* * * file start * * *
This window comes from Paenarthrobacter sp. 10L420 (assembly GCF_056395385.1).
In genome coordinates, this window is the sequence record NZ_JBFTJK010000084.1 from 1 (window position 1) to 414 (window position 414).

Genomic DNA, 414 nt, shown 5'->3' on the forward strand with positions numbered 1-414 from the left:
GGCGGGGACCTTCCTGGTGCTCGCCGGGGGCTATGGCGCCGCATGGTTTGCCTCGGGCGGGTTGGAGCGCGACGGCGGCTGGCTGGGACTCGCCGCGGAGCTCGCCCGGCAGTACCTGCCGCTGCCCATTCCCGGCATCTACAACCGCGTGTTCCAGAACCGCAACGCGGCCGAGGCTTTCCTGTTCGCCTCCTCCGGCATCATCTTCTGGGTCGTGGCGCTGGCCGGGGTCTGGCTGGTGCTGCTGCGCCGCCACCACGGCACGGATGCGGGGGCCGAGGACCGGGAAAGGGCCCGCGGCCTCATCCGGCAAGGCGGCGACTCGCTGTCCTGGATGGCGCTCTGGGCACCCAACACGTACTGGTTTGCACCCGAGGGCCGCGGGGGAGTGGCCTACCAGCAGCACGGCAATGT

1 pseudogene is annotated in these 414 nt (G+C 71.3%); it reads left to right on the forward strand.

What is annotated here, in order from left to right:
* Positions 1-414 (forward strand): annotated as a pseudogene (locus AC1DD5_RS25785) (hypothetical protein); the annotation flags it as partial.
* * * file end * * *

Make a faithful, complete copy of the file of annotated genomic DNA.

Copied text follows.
This window comes from Paenarthrobacter sp. 10L420 (assembly GCF_056395385.1).
In genome coordinates, this window is the sequence record NZ_JBFTJK010000084.1 from 1 (window position 1) to 414 (window position 414).

Genomic DNA, 414 nt, shown 5'->3' on the forward strand with positions numbered 1-414 from the left:
GGCGGGGACCTTCCTGGTGCTCGCCGGGGGCTATGGCGCCGCATGGTTTGCCTCGGGCGGGTTGGAGCGCGACGGCGGCTGGCTGGGACTCGCCGCGGAGCTCGCCCGGCAGTACCTGCCGCTGCCCATTCCCGGCATCTACAACCGCGTGTTCCAGAACCGCAACGCGGCCGAGGCTTTCCTGTTCGCCTCCTCCGGCATCATCTTCTGGGTCGTGGCGCTGGCCGGGGTCTGGCTGGTGCTGCTGCGCCGCCACCACGGCACGGATGCGGGGGCCGAGGACCGGGAAAGGGCCCGCGGCCTCATCCGGCAAGGCGGCGACTCGCTGTCCTGGATGGCGCTCTGGGCACCCAACACGTACTGGTTTGCACCCGAGGGCCGCGGGGGAGTGGCCTACCAGCAGCACGGCAATGT

1 pseudogene is annotated in these 414 nt (G+C 71.3%); it reads left to right on the forward strand.

What is annotated here, in order from left to right:
* Positions 1-414 (forward strand): annotated as a pseudogene (locus AC1DD5_RS25785) (hypothetical protein); the annotation flags it as partial.